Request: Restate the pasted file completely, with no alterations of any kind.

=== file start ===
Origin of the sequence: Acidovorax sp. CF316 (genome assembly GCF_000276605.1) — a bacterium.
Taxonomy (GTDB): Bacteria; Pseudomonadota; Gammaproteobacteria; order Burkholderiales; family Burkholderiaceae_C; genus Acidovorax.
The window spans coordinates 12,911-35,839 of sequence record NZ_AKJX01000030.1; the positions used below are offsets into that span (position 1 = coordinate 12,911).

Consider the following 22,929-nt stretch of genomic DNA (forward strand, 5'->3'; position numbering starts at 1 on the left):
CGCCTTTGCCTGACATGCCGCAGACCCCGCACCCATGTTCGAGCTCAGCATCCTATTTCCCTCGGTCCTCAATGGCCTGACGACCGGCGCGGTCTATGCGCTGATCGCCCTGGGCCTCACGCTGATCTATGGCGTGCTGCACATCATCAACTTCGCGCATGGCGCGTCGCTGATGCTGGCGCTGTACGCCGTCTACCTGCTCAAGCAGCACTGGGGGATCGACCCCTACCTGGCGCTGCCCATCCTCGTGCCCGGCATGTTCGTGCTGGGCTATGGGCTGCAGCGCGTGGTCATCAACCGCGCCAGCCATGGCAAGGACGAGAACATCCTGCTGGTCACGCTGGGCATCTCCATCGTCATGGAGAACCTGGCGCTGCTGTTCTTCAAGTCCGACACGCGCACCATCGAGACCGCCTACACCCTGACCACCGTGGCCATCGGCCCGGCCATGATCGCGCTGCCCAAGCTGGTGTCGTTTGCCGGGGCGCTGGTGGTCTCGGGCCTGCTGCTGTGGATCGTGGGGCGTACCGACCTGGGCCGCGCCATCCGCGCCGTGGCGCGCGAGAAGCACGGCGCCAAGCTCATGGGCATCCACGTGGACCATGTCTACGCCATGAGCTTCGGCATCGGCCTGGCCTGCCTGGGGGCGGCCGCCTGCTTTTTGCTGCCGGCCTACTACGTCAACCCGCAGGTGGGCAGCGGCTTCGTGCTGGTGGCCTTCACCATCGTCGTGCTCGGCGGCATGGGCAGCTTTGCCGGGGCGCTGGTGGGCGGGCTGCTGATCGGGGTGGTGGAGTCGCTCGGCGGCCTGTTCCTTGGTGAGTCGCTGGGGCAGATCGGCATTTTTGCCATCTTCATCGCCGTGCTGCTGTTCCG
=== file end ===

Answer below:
Origin of the sequence: Acidovorax sp. CF316 (genome assembly GCF_000276605.1) — a bacterium.
Taxonomy (GTDB): Bacteria; Pseudomonadota; Gammaproteobacteria; order Burkholderiales; family Burkholderiaceae_C; genus Acidovorax.
The window spans coordinates 12,911-35,839 of sequence record NZ_AKJX01000030.1; the positions used below are offsets into that span (position 1 = coordinate 12,911).

Consider the following 22,929-nt stretch of genomic DNA (forward strand, 5'->3'; position numbering starts at 1 on the left):
CGCCTTTGCCTGACATGCCGCAGACCCCGCACCCATGTTCGAGCTCAGCATCCTATTTCCCTCGGTCCTCAATGGCCTGACGACCGGCGCGGTCTATGCGCTGATCGCCCTGGGCCTCACGCTGATCTATGGCGTGCTGCACATCATCAACTTCGCGCATGGCGCGTCGCTGATGCTGGCGCTGTACGCCGTCTACCTGCTCAAGCAGCACTGGGGGATCGACCCCTACCTGGCGCTGCCCATCCTCGTGCCCGGCATGTTCGTGCTGGGCTATGGGCTGCAGCGCGTGGTCATCAACCGCGCCAGCCATGGCAAGGACGAGAACATCCTGCTGGTCACGCTGGGCATCTCCATCGTCATGGAGAACCTGGCGCTGCTGTTCTTCAAGTCCGACACGCGCACCATCGAGACCGCCTACACCCTGACCACCGTGGCCATCGGCCCGGCCATGATCGCGCTGCCCAAGCTGGTGTCGTTTGCCGGGGCGCTGGTGGTCTCGGGCCTGCTGCTGTGGATCGTGGGGCGTACCGACCTGGGCCGCGCCATCCGCGCCGTGGCGCGCGAGAAGCACGGCGCCAAGCTCATGGGCATCCACGTGGACCATGTCTACGCCATGAGCTTCGGCATCGGCCTGGCCTGCCTGGGGGCGGCCGCCTGCTTTTTGCTGCCGGCCTACTACGTCAACCCGCAGGTGGGCAGCGGCTTCGTGCTGGTGGCCTTCACCATCGTCGTGCTCGGCGGCATGGGCAGCTTTGCCGGGGCGCTGGTGGGCGGGCTGCTGATCGGGGTGGTGGAGTCGCTCGGCGGCCTGTTCCTTGGTGAGTCGCTGGGGCAGATCGGCATTTTTGCCATCTTCATCGCCGTGCTGCTGTTCCG